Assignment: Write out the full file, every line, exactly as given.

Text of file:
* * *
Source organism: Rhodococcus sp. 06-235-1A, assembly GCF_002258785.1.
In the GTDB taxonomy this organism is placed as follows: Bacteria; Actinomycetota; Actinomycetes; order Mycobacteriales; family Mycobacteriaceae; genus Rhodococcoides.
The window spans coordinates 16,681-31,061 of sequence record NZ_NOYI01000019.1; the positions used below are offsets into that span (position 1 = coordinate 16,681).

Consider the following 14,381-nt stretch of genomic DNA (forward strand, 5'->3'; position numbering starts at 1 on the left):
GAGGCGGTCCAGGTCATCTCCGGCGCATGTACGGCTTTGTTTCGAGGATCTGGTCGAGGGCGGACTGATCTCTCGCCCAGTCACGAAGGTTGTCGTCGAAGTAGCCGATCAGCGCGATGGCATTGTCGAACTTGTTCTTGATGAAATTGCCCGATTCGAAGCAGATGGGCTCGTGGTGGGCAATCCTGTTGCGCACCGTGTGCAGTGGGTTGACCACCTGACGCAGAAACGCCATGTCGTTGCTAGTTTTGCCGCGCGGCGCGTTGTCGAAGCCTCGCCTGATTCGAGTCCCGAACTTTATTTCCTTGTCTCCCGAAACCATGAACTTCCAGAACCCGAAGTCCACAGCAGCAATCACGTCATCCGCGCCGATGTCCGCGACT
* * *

Source organism: Rhodococcus sp. 06-235-1A, assembly GCF_002258785.1.
In the GTDB taxonomy this organism is placed as follows: Bacteria; Actinomycetota; Actinomycetes; order Mycobacteriales; family Mycobacteriaceae; genus Rhodococcoides.
The window spans coordinates 16,681-31,061 of sequence record NZ_NOYI01000019.1; the positions used below are offsets into that span (position 1 = coordinate 16,681).

Consider the following 14,381-nt stretch of genomic DNA (forward strand, 5'->3'; position numbering starts at 1 on the left):
GAGGCGGTCCAGGTCATCTCCGGCGCATGTACGGCTTTGTTTCGAGGATCTGGTCGAGGGCGGACTGATCTCTCGCCCAGTCACGAAGGTTGTCGTCGAAGTAGCCGATCAGCGCGATGGCATTGTCGAACTTGTTCTTGATGAAATTGCCCGATTCGAAGCAGATGGGCTCGTGGTGGGCAATCCTGTTGCGCACCGTGTGCAGTGGGTTGACCACCTGACGCAGAAACGCCATGTCGTTGCTAGTTTTGCCGCGCGGCGCGTTGTCGAAGCCTCGCCTGATTCGAGTCCCGAACTTTATTTCCTTGTCTCCCGAAACCATGAACTTCCAGAACCCGAAGTCCACAGCAGCAATCACGTCATCCGCGCCGATGTCCGCGACT